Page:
27 RULES Track rules – Track Referee/Umpires/Judges For wheelchair races the finish order is determined by the order in which the hub of the leading wheel reaches the vertical plane of the nearer edge of the finish line In T32 to 34 and T51 to 54 athletes overtaking carry the responsibility for ensuring full clearance of the chair of the person before cutting in Only means of propulsion is by pushing on the wheels or hand rims otherwise DQ 27

28 RULES Track rules – relay races Relays (with batons – T32 to 34 and T51 to 54) –Each team shall be allocated 2 adjacent lanes –Lane markings shall be extended using same colour as exisiting lane markings –Take over shall be a touch on any part of the body of the outgoing competitor but the first touch shall be within the take over zone. Relays (without batons – T11 to 13) –Can be either between the guides or athletes without restriction except guide must be behind the moment they enter the exchange zone and they must both be in the exchange zone when the baton is exchanged –For T12 one guide per exchange zone is allowed –Helps with the positioning of athletes intending on running without a guide – cannot interfere with the race 28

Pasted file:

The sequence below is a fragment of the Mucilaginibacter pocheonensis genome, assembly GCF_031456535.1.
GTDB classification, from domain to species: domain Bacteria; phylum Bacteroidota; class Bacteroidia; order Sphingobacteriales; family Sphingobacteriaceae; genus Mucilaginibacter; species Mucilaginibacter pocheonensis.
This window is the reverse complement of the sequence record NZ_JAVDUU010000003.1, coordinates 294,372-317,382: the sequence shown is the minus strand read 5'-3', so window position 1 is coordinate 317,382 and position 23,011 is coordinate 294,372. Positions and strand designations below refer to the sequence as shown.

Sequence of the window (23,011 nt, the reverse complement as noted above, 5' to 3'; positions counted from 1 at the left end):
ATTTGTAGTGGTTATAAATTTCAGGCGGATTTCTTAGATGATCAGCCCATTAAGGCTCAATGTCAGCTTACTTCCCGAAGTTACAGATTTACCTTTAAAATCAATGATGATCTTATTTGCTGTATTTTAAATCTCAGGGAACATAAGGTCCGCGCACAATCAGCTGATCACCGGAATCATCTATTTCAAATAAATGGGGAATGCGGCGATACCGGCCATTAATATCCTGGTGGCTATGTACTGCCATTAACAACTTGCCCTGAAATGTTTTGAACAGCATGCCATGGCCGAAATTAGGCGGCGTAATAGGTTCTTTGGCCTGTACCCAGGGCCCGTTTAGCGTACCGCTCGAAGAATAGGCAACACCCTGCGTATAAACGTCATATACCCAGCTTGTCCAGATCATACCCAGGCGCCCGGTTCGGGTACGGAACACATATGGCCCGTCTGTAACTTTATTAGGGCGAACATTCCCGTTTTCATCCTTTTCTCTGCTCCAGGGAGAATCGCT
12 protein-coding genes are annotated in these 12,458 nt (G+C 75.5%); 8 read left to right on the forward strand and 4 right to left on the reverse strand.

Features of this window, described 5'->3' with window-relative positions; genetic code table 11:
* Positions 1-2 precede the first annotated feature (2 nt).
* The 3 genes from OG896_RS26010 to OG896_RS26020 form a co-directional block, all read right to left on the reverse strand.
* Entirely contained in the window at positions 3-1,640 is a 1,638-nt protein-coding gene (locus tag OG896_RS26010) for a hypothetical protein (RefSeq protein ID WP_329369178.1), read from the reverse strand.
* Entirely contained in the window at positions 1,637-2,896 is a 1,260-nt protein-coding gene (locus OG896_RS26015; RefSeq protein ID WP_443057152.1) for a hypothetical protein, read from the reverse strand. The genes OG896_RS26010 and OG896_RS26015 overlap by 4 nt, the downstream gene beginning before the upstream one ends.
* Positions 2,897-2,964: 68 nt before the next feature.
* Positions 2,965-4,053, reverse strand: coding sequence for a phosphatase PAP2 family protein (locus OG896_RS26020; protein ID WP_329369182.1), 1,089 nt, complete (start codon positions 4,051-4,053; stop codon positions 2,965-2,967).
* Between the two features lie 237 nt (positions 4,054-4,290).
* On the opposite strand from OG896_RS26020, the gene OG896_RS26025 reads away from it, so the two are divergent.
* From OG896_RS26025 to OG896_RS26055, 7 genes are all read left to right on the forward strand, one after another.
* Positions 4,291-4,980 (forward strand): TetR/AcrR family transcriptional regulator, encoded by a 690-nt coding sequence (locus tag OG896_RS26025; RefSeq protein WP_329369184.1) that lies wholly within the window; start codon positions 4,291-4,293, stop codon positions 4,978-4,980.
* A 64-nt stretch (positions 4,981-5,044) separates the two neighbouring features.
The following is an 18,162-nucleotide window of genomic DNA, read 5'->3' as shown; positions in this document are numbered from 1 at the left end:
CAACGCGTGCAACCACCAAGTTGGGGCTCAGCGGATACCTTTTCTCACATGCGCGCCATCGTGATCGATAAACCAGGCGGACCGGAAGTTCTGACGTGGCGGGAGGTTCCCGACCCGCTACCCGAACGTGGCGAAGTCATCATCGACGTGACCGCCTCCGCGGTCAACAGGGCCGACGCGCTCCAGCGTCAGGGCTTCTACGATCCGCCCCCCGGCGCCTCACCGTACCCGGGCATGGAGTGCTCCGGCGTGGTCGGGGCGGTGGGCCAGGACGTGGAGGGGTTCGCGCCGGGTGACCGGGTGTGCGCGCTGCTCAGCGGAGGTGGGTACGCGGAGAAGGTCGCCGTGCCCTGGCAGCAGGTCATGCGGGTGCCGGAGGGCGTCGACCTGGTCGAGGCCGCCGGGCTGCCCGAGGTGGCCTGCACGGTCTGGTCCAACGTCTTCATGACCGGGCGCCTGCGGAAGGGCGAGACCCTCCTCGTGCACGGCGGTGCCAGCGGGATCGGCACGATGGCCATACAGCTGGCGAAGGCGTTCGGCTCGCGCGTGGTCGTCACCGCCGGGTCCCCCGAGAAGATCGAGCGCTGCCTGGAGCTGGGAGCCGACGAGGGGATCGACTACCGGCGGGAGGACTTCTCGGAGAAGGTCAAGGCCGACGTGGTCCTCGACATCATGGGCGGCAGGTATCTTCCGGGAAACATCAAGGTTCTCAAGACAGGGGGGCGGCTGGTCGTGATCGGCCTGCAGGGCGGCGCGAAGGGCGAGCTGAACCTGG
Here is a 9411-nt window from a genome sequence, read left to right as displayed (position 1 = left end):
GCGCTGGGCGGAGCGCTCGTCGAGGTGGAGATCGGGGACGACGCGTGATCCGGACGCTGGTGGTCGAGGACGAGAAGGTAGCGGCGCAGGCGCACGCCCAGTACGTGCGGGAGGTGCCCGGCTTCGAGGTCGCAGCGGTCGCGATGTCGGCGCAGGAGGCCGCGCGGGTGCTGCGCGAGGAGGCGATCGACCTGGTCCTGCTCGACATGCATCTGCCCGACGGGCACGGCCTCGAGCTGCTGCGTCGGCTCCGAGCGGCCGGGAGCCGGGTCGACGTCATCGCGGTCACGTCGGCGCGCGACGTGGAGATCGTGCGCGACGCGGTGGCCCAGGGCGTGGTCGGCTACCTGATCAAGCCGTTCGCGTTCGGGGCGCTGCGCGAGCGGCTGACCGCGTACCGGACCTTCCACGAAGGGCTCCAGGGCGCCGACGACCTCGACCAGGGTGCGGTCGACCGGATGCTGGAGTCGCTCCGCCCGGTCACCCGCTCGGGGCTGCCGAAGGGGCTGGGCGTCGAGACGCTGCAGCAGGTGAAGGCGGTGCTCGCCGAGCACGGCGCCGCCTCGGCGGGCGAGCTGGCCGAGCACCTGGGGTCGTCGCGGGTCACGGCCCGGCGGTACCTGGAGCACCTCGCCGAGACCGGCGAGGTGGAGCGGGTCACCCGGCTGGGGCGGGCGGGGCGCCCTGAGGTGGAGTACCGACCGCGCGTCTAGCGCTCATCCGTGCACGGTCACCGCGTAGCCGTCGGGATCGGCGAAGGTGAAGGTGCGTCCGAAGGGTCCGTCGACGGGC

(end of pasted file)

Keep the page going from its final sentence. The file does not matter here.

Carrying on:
29 TRACK EVENTS Officials must be very aware of their positioning around the track. Does take some time to get use to all the different classifications and IPC rules – get a rule book. Crash on the track, no assistance should be given until the okay to do so. 29

30 RULES - FIELD EVENTS Discus Shot Put Javelin High Jump Long Jump Triple Jump Club 30

31 THROW CIRCLES Standard vectors etc. Top – Discus circle Tie down rails Bottom - Shot Put circle 31

32 THROWS - CHAIRS All parts of the frame and footrests must remain inside the vertical plane of the rim of the circle. 3 or 6 throws are consecutive. Each throw is measured. If major competition, reverse order for last 3 throws (this may change!). Setting up chair: 2 minutes for F 32 – 34 and F 54 – 58; 3 minutes for F 51 – 53. TD official oversees set ups so there are no unnecessary delays by athletes. Acoustic orientation is allowed by one escort (caller) per athlete. Must wear approved distinctive coloured vest. 32